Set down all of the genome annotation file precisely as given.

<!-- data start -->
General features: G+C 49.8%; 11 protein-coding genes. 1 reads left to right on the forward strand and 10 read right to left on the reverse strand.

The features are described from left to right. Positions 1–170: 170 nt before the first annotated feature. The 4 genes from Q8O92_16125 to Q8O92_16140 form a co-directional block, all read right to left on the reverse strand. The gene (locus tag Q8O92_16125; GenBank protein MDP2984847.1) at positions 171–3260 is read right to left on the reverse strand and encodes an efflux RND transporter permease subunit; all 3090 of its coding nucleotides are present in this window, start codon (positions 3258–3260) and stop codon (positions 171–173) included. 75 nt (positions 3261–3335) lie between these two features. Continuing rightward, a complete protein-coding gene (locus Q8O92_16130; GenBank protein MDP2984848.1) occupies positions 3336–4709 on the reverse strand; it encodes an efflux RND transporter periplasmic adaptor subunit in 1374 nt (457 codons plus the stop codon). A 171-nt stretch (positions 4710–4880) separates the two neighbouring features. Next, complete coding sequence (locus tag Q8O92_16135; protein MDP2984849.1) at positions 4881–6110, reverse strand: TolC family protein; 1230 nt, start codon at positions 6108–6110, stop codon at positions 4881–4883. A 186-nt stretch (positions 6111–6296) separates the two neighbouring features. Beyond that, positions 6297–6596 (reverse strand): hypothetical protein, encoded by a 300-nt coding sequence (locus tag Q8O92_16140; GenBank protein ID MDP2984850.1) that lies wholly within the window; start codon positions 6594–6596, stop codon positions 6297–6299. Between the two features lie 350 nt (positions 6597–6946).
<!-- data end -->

General features: G+C 49.8%; 11 protein-coding genes. 1 reads left to right on the forward strand and 10 read right to left on the reverse strand.

The features are described from left to right. Positions 1–170: 170 nt before the first annotated feature. The 4 genes from Q8O92_16125 to Q8O92_16140 form a co-directional block, all read right to left on the reverse strand. The gene (locus tag Q8O92_16125; GenBank protein MDP2984847.1) at positions 171–3260 is read right to left on the reverse strand and encodes an efflux RND transporter permease subunit; all 3090 of its coding nucleotides are present in this window, start codon (positions 3258–3260) and stop codon (positions 171–173) included. 75 nt (positions 3261–3335) lie between these two features. Continuing rightward, a complete protein-coding gene (locus Q8O92_16130; GenBank protein MDP2984848.1) occupies positions 3336–4709 on the reverse strand; it encodes an efflux RND transporter periplasmic adaptor subunit in 1374 nt (457 codons plus the stop codon). A 171-nt stretch (positions 4710–4880) separates the two neighbouring features. Next, complete coding sequence (locus tag Q8O92_16135; protein MDP2984849.1) at positions 4881–6110, reverse strand: TolC family protein; 1230 nt, start codon at positions 6108–6110, stop codon at positions 4881–4883. A 186-nt stretch (positions 6111–6296) separates the two neighbouring features. Beyond that, positions 6297–6596 (reverse strand): hypothetical protein, encoded by a 300-nt coding sequence (locus tag Q8O92_16140; GenBank protein ID MDP2984850.1) that lies wholly within the window; start codon positions 6594–6596, stop codon positions 6297–6299. Between the two features lie 350 nt (positions 6597–6946).